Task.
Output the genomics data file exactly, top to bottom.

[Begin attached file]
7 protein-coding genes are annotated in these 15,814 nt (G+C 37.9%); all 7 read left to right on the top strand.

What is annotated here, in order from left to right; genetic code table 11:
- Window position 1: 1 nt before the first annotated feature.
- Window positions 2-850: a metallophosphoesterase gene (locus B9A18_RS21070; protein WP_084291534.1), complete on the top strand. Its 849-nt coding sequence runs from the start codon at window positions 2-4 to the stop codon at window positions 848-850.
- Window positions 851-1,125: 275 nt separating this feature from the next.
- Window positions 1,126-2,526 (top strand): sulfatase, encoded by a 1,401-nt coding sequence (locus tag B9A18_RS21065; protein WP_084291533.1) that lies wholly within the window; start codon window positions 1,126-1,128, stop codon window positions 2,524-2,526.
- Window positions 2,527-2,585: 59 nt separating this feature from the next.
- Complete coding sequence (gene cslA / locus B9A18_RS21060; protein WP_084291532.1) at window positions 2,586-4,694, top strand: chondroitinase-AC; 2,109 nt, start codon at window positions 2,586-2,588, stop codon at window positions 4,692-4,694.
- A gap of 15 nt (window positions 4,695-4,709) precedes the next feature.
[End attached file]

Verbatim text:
7 protein-coding genes are annotated in these 15,814 nt (G+C 37.9%); all 7 read left to right on the top strand.

What is annotated here, in order from left to right; genetic code table 11:
- Window position 1: 1 nt before the first annotated feature.
- Window positions 2-850: a metallophosphoesterase gene (locus B9A18_RS21070; protein WP_084291534.1), complete on the top strand. Its 849-nt coding sequence runs from the start codon at window positions 2-4 to the stop codon at window positions 848-850.
- Window positions 851-1,125: 275 nt separating this feature from the next.
- Window positions 1,126-2,526 (top strand): sulfatase, encoded by a 1,401-nt coding sequence (locus tag B9A18_RS21065; protein WP_084291533.1) that lies wholly within the window; start codon window positions 1,126-1,128, stop codon window positions 2,524-2,526.
- Window positions 2,527-2,585: 59 nt separating this feature from the next.
- Complete coding sequence (gene cslA / locus B9A18_RS21060; protein WP_084291532.1) at window positions 2,586-4,694, top strand: chondroitinase-AC; 2,109 nt, start codon at window positions 2,586-2,588, stop codon at window positions 4,692-4,694.
- A gap of 15 nt (window positions 4,695-4,709) precedes the next feature.